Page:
In 1962, after having drastically altered Rwandan society and exploited much of the land’s wealth, the Belgiker finally withdrew. The abaHutu, empowered at last, repaid the abaTutsi repression for repression, especially after 1973, when Habyarimana Juvénal, the defense minister, took power in a coup d’état. The abaTutsi, well-educated and unused to subjugation, resisted; on occasion, they were massacred, with the complicity of the government. The exile community in Uganda became the staging ground for an armed rebellion. In 1990, the Rwandan Patriotic Front, an army mostly of abaTutsi, invaded Rwanda from the north. Its attack on the capital of Kigali was thwarted only with the help of the français military, which had been dispatched for the evacuation of français nationals. The français government had been the chief supporter, militarily, economically, and diplomatically, of the Habyarimana régime. It maintained a military presence in Rwanda as the civil war continued for three years, during which additional massacres of Tutsi civilians took place.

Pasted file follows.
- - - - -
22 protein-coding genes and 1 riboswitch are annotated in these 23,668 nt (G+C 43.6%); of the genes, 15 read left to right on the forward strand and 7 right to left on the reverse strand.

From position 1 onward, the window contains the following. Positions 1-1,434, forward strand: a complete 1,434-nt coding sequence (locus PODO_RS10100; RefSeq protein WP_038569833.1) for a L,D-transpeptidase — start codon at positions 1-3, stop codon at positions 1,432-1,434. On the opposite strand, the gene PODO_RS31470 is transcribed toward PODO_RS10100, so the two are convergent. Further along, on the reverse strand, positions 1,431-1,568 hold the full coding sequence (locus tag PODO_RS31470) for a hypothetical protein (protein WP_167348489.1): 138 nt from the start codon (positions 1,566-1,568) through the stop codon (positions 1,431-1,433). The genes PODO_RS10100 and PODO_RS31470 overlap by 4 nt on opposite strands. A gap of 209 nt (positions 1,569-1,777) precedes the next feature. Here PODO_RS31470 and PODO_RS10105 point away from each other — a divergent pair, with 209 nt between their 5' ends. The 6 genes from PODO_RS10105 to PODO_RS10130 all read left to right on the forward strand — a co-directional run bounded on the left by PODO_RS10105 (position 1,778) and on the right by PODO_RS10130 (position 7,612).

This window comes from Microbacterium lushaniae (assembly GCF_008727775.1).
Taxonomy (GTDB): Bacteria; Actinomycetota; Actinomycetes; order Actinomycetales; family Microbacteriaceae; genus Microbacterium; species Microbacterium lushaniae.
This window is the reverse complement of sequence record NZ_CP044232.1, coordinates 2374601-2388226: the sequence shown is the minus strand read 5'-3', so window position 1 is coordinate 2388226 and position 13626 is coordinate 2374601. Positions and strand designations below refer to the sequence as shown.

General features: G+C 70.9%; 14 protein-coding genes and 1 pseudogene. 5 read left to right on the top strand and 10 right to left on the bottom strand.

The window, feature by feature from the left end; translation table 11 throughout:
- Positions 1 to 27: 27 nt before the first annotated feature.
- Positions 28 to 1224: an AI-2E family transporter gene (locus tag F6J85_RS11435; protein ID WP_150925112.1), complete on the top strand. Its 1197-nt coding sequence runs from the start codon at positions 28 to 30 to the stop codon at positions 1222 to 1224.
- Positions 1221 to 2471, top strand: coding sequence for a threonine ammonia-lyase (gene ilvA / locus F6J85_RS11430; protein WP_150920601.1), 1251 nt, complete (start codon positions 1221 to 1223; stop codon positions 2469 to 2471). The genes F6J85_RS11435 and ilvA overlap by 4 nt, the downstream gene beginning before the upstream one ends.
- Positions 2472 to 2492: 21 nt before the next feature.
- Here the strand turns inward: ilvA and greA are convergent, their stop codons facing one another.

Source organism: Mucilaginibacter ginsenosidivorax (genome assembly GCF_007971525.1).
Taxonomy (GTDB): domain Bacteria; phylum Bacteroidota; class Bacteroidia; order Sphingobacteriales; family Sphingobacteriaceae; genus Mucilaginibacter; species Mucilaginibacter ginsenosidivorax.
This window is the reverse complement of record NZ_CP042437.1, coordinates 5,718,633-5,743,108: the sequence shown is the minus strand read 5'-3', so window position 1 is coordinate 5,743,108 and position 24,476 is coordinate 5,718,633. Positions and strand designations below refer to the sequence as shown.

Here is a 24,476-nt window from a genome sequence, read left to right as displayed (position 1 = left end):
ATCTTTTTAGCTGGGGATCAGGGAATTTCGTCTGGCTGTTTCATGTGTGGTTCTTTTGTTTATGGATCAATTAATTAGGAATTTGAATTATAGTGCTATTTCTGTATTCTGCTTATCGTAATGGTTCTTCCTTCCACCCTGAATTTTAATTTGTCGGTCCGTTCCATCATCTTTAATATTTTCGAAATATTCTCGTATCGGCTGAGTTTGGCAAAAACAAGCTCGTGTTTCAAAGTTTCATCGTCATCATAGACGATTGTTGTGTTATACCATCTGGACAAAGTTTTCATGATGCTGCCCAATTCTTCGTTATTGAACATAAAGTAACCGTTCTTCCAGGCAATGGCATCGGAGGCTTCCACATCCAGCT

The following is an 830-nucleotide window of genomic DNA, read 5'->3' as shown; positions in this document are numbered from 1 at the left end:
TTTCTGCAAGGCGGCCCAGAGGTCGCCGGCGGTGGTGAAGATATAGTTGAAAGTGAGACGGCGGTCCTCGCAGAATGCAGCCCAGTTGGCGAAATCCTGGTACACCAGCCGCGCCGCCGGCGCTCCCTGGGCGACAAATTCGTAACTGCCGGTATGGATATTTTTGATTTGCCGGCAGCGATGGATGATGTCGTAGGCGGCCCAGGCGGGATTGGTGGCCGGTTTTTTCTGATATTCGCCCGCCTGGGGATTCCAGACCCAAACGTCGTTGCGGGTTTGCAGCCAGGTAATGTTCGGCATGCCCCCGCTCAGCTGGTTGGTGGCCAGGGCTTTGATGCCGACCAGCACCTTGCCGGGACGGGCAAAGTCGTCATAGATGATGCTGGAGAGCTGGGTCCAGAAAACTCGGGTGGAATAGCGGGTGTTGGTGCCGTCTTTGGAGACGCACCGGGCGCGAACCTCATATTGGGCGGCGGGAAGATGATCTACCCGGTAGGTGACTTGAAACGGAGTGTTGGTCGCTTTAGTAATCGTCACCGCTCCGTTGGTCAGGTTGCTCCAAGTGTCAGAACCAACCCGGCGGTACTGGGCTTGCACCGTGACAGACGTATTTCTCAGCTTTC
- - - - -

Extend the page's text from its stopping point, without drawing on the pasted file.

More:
Arusha, in Tanzania, was the site of the accords which were supposed to end the war. In 1993 August, the government and the RPF agreed on principles of power-sharing and national unity. The implementation proceeded slowly, though, and on 1994 April 6 Habyarimana and Ntaryamira Cyprien, the Hutu president of Burundi, were returning to Kigali from another attempt in Arusha to resolve the strife. Both rulers were killed when their plane was shot down on the approach to the airport. Though suggestions implicating the RPF and even the français were made, most outside observers believed that abaHutu of the presidential guard, angered at the power-sharing agreement, had assassinated the Hutu who had signed it.
Nonetheless, suspicion in Rwanda was, perhaps logically, directed at the RPF, and literally within minutes abaTutsi and liberal abaHutu began dying at the hands of Hutu soldiers and civilians. Among the first to die were those liberal abaHutu in a position to mitigate the massacre; Hutu premier Uwingiliyimana Agathe, in power because of the Arusha accords, died in the first hours following the crash, along with several members of her cabinet. Throughout the society, any Tutsi, and any Hutu who might oppose the Hutu extremists, was immediately killed.